(Barclays Bank Annual Report, 2006)
Apart from that when calculating its net trading income, Barclays again used fair value accounting to derive the net income from its financial instruments.
(Barclays Bank Annual Report, 2006)
After implementing the fair value accounting method Barclays stated that many of its assets and liabilities were valued at fair value and these movements were reported within net trading income and net investments income but only depending on the nature of the given transaction. By using the fair value accounting method, Barclays experienced around £317m increase in investment income. Barclays also valued its commodity derivatives at fair value and by doing this they again experienced an increase in the value of their contracts by the end of 2006.
(Barclays Bank Annual Report, 2006)
Barclays stated that most of its financial instruments such as derivatives held for both trading and risk are valued at fair value. According to them the fair value of any instruments it the amount at which the instrument could be sold or exchanged between willing parties (Barclays, 2006).
National Bank of Pakistan
According to the Annual Report (2006) National Bank of Pakistan values all its derivatives on the basis of fair value at quotes the active market prices. In case the derivatives are not available on the market they are then valued by using Market Approach technique by using the interest rates as the input for calculating the exact value. National Bank of Pakistan usually sell their equity once the decline in fair value goes below its cost and hence in not profitable to keep.
The bank's investments are initially recognized at their cost but fair value is considered when inquisition cost is calculated. The derivatives recorded in the financial statement consist of foreign exchange contracts, equity futures and interest rate swaps. They were measured at fair value when initially recognized and re measured at fair value subsequently. The bank also reported that when quoted market price was not available then the discounted cash flow model was used to determine the fair value and any changes in the fair values were recorded in the profit & loss account (National Bank of Pakistan, 2006).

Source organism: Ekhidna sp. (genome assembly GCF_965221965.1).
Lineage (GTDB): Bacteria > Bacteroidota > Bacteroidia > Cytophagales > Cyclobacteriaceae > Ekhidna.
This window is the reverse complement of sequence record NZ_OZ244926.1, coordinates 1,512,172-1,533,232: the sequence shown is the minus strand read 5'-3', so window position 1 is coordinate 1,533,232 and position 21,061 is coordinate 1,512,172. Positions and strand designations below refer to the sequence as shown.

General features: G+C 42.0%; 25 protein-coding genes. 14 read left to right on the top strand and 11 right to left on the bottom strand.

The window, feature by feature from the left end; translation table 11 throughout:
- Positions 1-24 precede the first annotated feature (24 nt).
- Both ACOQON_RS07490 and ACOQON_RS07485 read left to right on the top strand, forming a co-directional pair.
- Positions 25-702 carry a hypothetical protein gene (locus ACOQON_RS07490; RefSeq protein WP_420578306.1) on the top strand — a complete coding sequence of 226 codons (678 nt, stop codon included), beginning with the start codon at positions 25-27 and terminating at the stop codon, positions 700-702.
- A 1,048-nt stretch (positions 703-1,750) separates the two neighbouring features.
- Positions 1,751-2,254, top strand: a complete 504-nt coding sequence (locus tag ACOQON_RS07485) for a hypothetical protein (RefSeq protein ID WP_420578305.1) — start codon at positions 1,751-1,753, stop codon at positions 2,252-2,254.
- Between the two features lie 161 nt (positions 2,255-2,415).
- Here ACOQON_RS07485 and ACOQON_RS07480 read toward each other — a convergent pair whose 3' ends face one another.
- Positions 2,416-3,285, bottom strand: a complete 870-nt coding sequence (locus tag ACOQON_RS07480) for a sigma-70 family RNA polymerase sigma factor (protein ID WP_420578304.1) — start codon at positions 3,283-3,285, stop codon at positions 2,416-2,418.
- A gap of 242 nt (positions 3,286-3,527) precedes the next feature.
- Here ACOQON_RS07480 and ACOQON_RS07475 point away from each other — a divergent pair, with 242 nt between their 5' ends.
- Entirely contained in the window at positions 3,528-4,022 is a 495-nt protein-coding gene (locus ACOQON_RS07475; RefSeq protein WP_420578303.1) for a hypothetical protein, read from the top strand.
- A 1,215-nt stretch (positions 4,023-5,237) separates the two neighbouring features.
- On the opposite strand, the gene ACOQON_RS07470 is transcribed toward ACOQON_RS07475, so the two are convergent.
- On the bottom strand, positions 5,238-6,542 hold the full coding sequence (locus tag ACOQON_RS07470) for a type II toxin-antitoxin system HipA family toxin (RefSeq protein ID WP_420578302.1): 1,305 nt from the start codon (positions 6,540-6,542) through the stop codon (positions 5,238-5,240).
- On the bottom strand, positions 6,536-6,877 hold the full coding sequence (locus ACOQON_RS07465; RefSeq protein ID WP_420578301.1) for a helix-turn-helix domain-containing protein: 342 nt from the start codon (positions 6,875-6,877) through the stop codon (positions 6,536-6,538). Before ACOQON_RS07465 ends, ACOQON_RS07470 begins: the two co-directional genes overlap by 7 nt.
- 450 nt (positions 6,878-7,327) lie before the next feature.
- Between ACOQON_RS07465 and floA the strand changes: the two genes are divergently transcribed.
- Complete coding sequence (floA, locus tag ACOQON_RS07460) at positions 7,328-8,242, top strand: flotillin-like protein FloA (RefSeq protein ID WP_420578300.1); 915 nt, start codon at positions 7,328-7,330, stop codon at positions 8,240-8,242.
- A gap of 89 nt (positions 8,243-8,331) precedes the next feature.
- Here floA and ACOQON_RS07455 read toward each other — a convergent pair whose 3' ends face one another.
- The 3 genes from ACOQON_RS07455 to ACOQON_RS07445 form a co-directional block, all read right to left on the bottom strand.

In 2006, National Bank of Pakistan's financial instruments with respect to fair value accounting accounted as
(National Bank of Pakistan Annual Report, 2006)
4.4. Findings from Various Banks: 2011
(i) Goldman Sachs
In 2011, Goldman Sachs used fair value to value most of its assets such as commercial paper, mortgage and other asset backed loans and securities, bank loans, corporate and debt equities and others as identified below
(Goldman Sachs Annual Report, 2011)
If we compare this to Goldman Sach's previous asset value of debt obligation in 2006 we can see that by using the fair value hierarchy they increased their value of debt obligation from $192 to $ 4362 in 2011. With respect to equities held by Goldman Sachs in 2011, by using fair value accounting they experienced a net gain of $596 million. Considering the market was still suffering the turmoil of the crisis this gain was quite a lot. In 2011, the cost of financial instruments held by Goldman Sachs accounted to around $364,206 whereas in 2006 their total value was around $328,536 million and this showed an increase in the value of the financial assets based at fair value and could be due to hedging or increase in active market prices (Goldman Sachs, 2011).
As assessed by their Annual Report, when quoted prices are not available in the market, the company uses valuation adjustments like the credit valuation adjustment where in the adjustments are done to reflect the credit quality of each derivative counterparty to arrive at fair value; debit value adjustments, this is done in order to reflect the credit value of the firm and reflects it being consistent with the credit value adjustments. The fair values that are measured by the company on the basis of their own valuation models do not reflect the net realizable value of the asset/liability of provide future fair values.
These fair values pertain only for the time when the asset/liability is being valued. In the consolidated balance sheet, some of the assets and liabilities are not carried at fair values but on approximate values due to their short term nature and because they do not impose a high credit risk in the market.
These include cash, bank deposits, accounts payables, accrued liabilities, short term receivables etc. the carrying value and estimated value for these assets and liabilities are mentioned as notes to in the financial report. The estimated value is drawn from the discounted cash flow models adopted by the company. And the dif